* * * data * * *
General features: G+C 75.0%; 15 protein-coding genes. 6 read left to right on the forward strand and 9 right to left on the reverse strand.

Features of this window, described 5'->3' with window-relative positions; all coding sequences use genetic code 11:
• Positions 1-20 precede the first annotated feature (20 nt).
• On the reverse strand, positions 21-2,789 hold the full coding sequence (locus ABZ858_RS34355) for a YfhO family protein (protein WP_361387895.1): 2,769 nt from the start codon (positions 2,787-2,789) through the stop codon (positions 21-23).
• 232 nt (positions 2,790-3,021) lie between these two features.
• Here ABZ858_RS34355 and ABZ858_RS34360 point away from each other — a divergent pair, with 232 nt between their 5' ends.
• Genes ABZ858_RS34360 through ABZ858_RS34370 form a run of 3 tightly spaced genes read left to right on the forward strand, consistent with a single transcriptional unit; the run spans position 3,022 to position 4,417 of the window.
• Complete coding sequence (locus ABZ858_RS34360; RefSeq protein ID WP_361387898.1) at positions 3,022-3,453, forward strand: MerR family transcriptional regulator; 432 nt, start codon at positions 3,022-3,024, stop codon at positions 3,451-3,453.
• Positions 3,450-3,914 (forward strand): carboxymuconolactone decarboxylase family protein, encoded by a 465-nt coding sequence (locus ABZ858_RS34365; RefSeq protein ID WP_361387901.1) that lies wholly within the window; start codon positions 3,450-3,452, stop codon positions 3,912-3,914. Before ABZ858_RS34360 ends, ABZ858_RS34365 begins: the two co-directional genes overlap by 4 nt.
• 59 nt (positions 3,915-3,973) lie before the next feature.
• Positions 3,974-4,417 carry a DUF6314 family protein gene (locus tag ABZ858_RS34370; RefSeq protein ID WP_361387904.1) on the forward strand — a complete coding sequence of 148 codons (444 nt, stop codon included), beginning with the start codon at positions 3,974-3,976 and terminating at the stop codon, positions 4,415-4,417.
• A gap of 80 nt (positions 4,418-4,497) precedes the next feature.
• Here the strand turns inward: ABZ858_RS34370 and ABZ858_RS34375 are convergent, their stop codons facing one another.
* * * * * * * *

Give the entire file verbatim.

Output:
General features: G+C 75.0%; 15 protein-coding genes. 6 read left to right on the forward strand and 9 right to left on the reverse strand.

Features of this window, described 5'->3' with window-relative positions; all coding sequences use genetic code 11:
• Positions 1-20 precede the first annotated feature (20 nt).
• On the reverse strand, positions 21-2,789 hold the full coding sequence (locus ABZ858_RS34355) for a YfhO family protein (protein WP_361387895.1): 2,769 nt from the start codon (positions 2,787-2,789) through the stop codon (positions 21-23).
• 232 nt (positions 2,790-3,021) lie between these two features.
• Here ABZ858_RS34355 and ABZ858_RS34360 point away from each other — a divergent pair, with 232 nt between their 5' ends.
• Genes ABZ858_RS34360 through ABZ858_RS34370 form a run of 3 tightly spaced genes read left to right on the forward strand, consistent with a single transcriptional unit; the run spans position 3,022 to position 4,417 of the window.
• Complete coding sequence (locus ABZ858_RS34360; RefSeq protein ID WP_361387898.1) at positions 3,022-3,453, forward strand: MerR family transcriptional regulator; 432 nt, start codon at positions 3,022-3,024, stop codon at positions 3,451-3,453.
• Positions 3,450-3,914 (forward strand): carboxymuconolactone decarboxylase family protein, encoded by a 465-nt coding sequence (locus ABZ858_RS34365; RefSeq protein ID WP_361387901.1) that lies wholly within the window; start codon positions 3,450-3,452, stop codon positions 3,912-3,914. Before ABZ858_RS34360 ends, ABZ858_RS34365 begins: the two co-directional genes overlap by 4 nt.
• 59 nt (positions 3,915-3,973) lie before the next feature.
• Positions 3,974-4,417 carry a DUF6314 family protein gene (locus tag ABZ858_RS34370; RefSeq protein ID WP_361387904.1) on the forward strand — a complete coding sequence of 148 codons (444 nt, stop codon included), beginning with the start codon at positions 3,974-3,976 and terminating at the stop codon, positions 4,415-4,417.
• A gap of 80 nt (positions 4,418-4,497) precedes the next feature.
• Here the strand turns inward: ABZ858_RS34370 and ABZ858_RS34375 are convergent, their stop codons facing one another.